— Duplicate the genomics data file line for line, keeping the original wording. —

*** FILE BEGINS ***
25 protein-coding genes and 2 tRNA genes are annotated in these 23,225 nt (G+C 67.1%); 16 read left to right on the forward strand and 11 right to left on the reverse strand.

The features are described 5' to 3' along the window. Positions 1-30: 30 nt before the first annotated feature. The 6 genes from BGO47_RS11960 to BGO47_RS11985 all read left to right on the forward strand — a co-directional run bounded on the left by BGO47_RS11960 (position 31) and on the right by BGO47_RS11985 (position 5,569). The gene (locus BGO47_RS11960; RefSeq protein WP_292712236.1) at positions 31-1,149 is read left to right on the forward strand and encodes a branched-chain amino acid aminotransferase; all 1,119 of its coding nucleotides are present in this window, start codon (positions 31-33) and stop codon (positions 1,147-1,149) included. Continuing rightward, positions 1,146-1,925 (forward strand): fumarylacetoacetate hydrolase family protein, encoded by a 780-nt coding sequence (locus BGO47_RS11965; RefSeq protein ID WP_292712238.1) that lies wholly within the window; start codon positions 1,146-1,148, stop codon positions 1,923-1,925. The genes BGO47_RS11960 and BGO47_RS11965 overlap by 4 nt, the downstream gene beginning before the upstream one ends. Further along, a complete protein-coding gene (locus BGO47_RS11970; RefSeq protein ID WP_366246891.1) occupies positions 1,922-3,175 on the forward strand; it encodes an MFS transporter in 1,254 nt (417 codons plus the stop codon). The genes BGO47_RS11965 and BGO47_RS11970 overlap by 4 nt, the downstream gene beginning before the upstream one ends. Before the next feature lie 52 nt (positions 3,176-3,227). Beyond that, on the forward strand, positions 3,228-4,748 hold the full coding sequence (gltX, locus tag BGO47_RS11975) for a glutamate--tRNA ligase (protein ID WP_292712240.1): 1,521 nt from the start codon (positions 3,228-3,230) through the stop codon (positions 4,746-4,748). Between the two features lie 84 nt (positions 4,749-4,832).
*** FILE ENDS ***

25 protein-coding genes and 2 tRNA genes are annotated in these 23,225 nt (G+C 67.1%); 16 read left to right on the forward strand and 11 right to left on the reverse strand.

The features are described 5' to 3' along the window. Positions 1-30: 30 nt before the first annotated feature. The 6 genes from BGO47_RS11960 to BGO47_RS11985 all read left to right on the forward strand — a co-directional run bounded on the left by BGO47_RS11960 (position 31) and on the right by BGO47_RS11985 (position 5,569). The gene (locus BGO47_RS11960; RefSeq protein WP_292712236.1) at positions 31-1,149 is read left to right on the forward strand and encodes a branched-chain amino acid aminotransferase; all 1,119 of its coding nucleotides are present in this window, start codon (positions 31-33) and stop codon (positions 1,147-1,149) included. Continuing rightward, positions 1,146-1,925 (forward strand): fumarylacetoacetate hydrolase family protein, encoded by a 780-nt coding sequence (locus BGO47_RS11965; RefSeq protein ID WP_292712238.1) that lies wholly within the window; start codon positions 1,146-1,148, stop codon positions 1,923-1,925. The genes BGO47_RS11960 and BGO47_RS11965 overlap by 4 nt, the downstream gene beginning before the upstream one ends. Further along, a complete protein-coding gene (locus BGO47_RS11970; RefSeq protein ID WP_366246891.1) occupies positions 1,922-3,175 on the forward strand; it encodes an MFS transporter in 1,254 nt (417 codons plus the stop codon). The genes BGO47_RS11965 and BGO47_RS11970 overlap by 4 nt, the downstream gene beginning before the upstream one ends. Before the next feature lie 52 nt (positions 3,176-3,227). Beyond that, on the forward strand, positions 3,228-4,748 hold the full coding sequence (gltX, locus tag BGO47_RS11975) for a glutamate--tRNA ligase (protein ID WP_292712240.1): 1,521 nt from the start codon (positions 3,228-3,230) through the stop codon (positions 4,746-4,748). Between the two features lie 84 nt (positions 4,749-4,832).